I saw a meme the other day that made me LOL, literally, laugh out loud. It was a picture of George Washington with a quote next to him that said something like “Don’t believe every inspirational quote next to the picture of a famous person that you see on the internet.” I. Lost. It. Laughing.
While this is so true for George, it should be a giant caution sign to Christians as well. About a year ago, my ladies Bible study group dove into 2 John and wow, John does not mince words! Towards the end of his life, John began to see the rise of the Gnostic church and the vulnerability of Christians to be so easily swayed away from the gospel. These were people who had either seen Jesus themselves or their parents had and yet they so quickly turned away. Seeing the threat, John offers this warning:
“Anyone who goes too far and does not abide in the teaching of Christ, does not have God; the one who abides in the teaching, he has both the Father and the Son. If anyone comes to you and does not bring this teaching, do not receive him into your house, and do not give him a greeting; for the one who gives him a greeting participates in his evil deeds.” (2 John 1:9-11, NASB).
Who are we allowing into our homes? Probably no one scary looking, I’m sure, but what about through our screens? What are we watching on tv? Who are we following online? Who are we allowing our children to be exposed to? Are these people aligned with Christ? Are they preaching God’s unaltered word or are they leaving out all the convicting parts? This was a hard truth for me. It was a real “rubber meets the road” moment when a favorite tv show of mine finally went too far when it glamorized abortion (in fairness, the red blaring sirens had been firing since episode one, but I just made excuses because it was so good addictive). That was the last episode I watched; remove from queue! I will not receive that sinfulness into my house.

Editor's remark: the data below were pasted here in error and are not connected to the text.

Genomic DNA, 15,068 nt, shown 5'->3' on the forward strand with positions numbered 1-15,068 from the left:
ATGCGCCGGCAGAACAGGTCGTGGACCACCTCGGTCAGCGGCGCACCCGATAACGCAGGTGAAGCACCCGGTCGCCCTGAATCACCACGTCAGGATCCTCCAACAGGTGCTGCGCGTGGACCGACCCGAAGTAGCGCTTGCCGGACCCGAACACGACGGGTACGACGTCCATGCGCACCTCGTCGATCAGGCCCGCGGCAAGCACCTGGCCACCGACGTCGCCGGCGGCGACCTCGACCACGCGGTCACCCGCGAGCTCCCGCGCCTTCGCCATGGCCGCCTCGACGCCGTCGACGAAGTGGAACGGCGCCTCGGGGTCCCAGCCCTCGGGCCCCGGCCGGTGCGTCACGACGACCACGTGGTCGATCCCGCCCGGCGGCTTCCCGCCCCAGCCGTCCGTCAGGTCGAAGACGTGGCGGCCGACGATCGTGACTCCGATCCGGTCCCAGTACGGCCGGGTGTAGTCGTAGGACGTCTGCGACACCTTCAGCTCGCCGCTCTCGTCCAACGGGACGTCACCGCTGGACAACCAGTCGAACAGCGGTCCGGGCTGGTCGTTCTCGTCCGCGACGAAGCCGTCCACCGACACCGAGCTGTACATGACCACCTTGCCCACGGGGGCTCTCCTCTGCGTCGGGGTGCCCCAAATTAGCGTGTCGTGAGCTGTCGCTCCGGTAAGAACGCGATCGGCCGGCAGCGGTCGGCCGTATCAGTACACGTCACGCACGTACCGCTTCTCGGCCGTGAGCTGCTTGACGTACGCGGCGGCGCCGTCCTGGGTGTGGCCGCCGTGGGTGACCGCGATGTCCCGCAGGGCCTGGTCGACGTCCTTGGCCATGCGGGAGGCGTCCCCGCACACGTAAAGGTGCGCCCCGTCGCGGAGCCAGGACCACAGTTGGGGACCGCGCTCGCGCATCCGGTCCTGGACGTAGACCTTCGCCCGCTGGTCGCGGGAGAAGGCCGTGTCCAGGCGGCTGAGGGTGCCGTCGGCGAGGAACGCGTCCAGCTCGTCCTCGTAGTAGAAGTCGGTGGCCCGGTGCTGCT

And what about what we read? So many celeb-bloggers out there like to slap the name “Jesus” somewhere on their “About Me” section and claim to be a follower of Christ. What they write about sounds nice and (sometimes) non-controversial so it’s likely a-okay, right? The Apostle Paul was certainly anything but non-controversial, and he warns us in his letter to Timothy that people will seek out false teachers to hear what sounds good to them, rather than the truth God is trying to tell them: “For the time will come when they will not endure sound doctrine; but wanting to have their ears tickled, they will accumulate for themselves teachers in accordance to their own desires…” (2 Timothy 4:3, NASB). So, before we hit “follow” or “auto-play” shouldn’t we ask who we are allowing to tickle our ears?